Ghost of another song: A Jukebox the Ghost playlist

The indie pop band lets down its guard and shares the inspiration for its biggest songs. 


Published Sep 21, 2014   Updated May 30, 2021, 1:29 pm CDT

We tend to give witty noncommittal answers to the oft-asked question, “What inspires you?” This time we decided to reminisce on writing-days-gone-by and dish out some specific examples of songs that intentionally or otherwise directly inspired the creation or arrangement of Jukebox the Ghost songs. 

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Tommy Siegel (guitar/vocals) 

“Little Girls,” Oingo Boingo

This song, admittedly, has a pretty uncomfortable lyrical focus. But the first time I heard this, the amount of melody bottled in the frenetic energy blew me away. “Half Crazy” was my attempt to bottle that same frantic feel into a pop song.  

“The Gates of Delirium,” Yes 

I fell in love with this song in a deeply nerdy prog kick, and “The Sun (Interlude)” was my attempt to recreate something like the beginning of this song in a pop format (as you might guess, we cut a lot of it).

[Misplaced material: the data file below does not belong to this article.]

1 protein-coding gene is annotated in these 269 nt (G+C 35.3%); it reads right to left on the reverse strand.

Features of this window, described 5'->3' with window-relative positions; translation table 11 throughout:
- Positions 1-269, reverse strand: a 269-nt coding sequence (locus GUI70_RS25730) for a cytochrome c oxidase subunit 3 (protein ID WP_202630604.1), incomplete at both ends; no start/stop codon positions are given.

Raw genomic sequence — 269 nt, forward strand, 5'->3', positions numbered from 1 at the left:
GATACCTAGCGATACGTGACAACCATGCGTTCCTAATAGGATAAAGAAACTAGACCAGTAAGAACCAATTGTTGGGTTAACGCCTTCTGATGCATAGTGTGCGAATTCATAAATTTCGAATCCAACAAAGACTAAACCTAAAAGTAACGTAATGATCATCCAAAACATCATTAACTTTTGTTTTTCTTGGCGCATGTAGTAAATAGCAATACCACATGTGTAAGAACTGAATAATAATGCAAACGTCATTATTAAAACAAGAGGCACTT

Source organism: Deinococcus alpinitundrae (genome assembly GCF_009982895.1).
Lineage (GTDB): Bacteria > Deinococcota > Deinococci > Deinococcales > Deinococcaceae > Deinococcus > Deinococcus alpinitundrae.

“Money Music,” Pretty and Nice

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We toured with this fantastic band in 2011, and I remember watching them play this song well before it was released and thinking, God, that rhythmic hiccup in the verse is amazing, and trying to piece something together in the parking lot of a venue in Omaha, with Katy Perry’s “Teenage Dream” also swimming in my head. That eventually turned into “Say When.”  

“Someone Great,” LCD Soundsystem

In 2011, LCD Soundsystem felt like the coolest band on the planet. I had an odd little acoustic song that I realized went pretty well with upbeat drums, and we eventually ended up with a quirky dance song called “Oh Emily,” in our best attempt to sound like LCD Soundsystem… Which, we admittedly don’t. At all.  

“Third Planet,”  Modest Mouse